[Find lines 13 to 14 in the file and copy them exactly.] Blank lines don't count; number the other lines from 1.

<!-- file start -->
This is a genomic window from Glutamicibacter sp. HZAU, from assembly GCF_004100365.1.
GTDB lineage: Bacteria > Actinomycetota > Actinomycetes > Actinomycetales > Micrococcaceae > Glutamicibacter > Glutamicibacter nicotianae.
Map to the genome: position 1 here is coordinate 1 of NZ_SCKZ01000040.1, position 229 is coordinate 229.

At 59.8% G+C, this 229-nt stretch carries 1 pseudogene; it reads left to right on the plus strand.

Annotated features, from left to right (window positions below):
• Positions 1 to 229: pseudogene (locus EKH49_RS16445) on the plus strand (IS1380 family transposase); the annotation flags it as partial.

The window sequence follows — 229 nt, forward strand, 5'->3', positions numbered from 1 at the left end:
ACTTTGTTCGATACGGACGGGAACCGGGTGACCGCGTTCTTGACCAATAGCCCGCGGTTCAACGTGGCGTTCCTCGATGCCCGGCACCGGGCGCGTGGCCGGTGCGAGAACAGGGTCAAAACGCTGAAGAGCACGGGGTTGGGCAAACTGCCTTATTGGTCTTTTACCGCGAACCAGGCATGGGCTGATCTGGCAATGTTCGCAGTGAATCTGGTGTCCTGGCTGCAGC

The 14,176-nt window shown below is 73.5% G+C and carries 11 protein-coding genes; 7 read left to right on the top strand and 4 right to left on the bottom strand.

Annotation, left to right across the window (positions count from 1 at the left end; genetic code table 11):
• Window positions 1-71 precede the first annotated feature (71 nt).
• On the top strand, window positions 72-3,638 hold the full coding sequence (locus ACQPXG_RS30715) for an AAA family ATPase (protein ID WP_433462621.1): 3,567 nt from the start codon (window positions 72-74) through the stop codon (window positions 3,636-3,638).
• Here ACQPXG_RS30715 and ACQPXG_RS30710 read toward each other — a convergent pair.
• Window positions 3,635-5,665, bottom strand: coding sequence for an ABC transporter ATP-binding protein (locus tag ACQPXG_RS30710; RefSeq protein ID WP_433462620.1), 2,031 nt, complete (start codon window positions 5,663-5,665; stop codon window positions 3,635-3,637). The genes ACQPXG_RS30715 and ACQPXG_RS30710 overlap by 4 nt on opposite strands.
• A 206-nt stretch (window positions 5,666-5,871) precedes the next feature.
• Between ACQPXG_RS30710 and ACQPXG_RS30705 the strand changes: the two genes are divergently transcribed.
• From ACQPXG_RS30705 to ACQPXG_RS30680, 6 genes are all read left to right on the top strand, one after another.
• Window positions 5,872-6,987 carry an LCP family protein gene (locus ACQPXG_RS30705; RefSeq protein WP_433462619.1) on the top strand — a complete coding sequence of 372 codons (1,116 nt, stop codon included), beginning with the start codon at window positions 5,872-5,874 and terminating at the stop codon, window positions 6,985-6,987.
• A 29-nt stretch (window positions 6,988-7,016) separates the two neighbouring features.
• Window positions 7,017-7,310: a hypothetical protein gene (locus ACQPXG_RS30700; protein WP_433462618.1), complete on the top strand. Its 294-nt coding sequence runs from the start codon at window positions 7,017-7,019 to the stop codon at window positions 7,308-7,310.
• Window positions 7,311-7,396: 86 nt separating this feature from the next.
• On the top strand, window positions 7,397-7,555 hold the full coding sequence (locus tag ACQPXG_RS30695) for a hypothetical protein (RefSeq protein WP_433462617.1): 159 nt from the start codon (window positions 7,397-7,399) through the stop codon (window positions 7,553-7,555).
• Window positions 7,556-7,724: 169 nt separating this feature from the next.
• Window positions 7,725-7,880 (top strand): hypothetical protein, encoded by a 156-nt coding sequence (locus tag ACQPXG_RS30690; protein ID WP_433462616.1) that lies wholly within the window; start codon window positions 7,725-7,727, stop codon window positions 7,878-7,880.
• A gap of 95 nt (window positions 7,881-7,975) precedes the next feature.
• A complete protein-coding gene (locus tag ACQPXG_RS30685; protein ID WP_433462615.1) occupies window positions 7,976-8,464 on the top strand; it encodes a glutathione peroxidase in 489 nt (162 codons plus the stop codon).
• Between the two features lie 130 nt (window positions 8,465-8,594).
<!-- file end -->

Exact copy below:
• Here ACQPXG_RS30715 and ACQPXG_RS30710 read toward each other — a convergent pair.
• Window positions 3,635-5,665, bottom strand: coding sequence for an ABC transporter ATP-binding protein (locus tag ACQPXG_RS30710; RefSeq protein ID WP_433462620.1), 2,031 nt, complete (start codon window positions 5,663-5,665; stop codon window positions 3,635-3,637). The genes ACQPXG_RS30715 and ACQPXG_RS30710 overlap by 4 nt on opposite strands.